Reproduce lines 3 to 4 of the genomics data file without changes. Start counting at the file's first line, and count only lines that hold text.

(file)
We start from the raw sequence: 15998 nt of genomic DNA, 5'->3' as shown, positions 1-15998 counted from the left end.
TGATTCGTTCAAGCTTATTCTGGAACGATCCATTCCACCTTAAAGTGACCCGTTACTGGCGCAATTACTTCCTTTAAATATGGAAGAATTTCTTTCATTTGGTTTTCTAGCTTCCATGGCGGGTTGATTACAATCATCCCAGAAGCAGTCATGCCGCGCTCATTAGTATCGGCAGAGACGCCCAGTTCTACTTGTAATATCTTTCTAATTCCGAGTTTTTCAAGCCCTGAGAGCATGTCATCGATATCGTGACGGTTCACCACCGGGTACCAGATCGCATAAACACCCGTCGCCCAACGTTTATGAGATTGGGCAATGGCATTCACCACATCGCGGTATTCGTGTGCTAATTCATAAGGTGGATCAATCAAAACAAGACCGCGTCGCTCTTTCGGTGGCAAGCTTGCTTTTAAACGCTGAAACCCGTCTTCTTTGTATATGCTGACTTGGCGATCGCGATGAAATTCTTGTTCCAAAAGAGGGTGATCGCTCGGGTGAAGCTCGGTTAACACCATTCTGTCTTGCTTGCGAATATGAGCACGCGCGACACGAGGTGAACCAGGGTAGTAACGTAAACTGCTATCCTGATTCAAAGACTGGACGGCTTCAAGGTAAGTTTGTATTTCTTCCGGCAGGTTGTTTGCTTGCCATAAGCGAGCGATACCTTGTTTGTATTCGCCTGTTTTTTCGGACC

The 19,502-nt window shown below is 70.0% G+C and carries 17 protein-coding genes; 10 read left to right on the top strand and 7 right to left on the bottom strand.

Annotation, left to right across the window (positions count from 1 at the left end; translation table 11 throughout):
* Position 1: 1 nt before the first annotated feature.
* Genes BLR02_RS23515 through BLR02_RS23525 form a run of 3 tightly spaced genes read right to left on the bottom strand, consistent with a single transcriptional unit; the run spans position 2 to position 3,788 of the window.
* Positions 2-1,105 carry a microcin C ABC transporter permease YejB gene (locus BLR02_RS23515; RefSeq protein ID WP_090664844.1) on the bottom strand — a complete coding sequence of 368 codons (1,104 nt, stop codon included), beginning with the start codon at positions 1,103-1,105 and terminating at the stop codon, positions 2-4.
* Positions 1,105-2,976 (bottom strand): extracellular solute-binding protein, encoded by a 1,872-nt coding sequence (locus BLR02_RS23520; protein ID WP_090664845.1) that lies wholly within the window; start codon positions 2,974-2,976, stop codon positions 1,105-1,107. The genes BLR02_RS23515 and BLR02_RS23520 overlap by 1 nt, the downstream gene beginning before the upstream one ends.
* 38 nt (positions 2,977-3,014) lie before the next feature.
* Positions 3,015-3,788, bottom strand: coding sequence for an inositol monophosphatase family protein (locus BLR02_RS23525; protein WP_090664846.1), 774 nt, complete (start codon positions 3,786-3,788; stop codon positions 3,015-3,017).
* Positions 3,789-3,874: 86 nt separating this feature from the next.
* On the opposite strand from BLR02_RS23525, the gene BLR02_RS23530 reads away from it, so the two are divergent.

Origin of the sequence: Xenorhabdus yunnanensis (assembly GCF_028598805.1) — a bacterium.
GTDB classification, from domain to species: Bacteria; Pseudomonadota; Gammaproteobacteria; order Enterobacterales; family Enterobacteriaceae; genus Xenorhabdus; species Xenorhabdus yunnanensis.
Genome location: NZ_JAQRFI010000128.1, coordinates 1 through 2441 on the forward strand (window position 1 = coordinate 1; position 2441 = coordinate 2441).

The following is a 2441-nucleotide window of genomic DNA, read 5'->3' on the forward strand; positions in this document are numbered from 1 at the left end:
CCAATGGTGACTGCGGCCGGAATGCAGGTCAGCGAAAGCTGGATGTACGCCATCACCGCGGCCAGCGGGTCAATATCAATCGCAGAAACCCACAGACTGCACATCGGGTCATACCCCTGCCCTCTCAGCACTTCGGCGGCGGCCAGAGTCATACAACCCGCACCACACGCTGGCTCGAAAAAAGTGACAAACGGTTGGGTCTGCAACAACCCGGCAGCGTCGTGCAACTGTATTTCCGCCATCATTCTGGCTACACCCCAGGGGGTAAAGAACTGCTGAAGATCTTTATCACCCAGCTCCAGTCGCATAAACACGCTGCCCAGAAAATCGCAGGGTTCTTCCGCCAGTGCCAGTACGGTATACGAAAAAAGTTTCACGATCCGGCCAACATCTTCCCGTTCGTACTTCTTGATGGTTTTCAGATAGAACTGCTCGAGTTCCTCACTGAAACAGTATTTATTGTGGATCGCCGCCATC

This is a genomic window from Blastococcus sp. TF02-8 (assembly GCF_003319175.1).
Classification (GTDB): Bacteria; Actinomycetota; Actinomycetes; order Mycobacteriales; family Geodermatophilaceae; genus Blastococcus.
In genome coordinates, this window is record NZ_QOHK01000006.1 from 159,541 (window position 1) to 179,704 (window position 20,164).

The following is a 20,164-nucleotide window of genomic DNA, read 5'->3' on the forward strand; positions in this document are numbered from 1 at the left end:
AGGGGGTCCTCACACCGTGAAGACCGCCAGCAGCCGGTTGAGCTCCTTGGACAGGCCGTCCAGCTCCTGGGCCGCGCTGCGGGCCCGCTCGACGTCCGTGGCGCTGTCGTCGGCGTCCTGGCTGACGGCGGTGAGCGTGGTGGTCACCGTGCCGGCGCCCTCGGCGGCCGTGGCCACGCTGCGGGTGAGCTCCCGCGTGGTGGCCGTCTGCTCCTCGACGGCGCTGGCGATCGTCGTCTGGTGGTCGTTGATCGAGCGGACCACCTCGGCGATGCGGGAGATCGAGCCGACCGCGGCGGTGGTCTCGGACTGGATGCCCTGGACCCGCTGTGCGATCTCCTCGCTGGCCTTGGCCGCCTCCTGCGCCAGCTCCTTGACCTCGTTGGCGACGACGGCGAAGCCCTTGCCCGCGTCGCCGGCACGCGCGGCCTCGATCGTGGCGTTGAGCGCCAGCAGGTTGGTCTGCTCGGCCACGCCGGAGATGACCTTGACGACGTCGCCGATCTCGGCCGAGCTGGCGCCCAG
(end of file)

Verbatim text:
The 19,502-nt window shown below is 70.0% G+C and carries 17 protein-coding genes; 10 read left to right on the top strand and 7 right to left on the bottom strand.

Annotation, left to right across the window (positions count from 1 at the left end; translation table 11 throughout):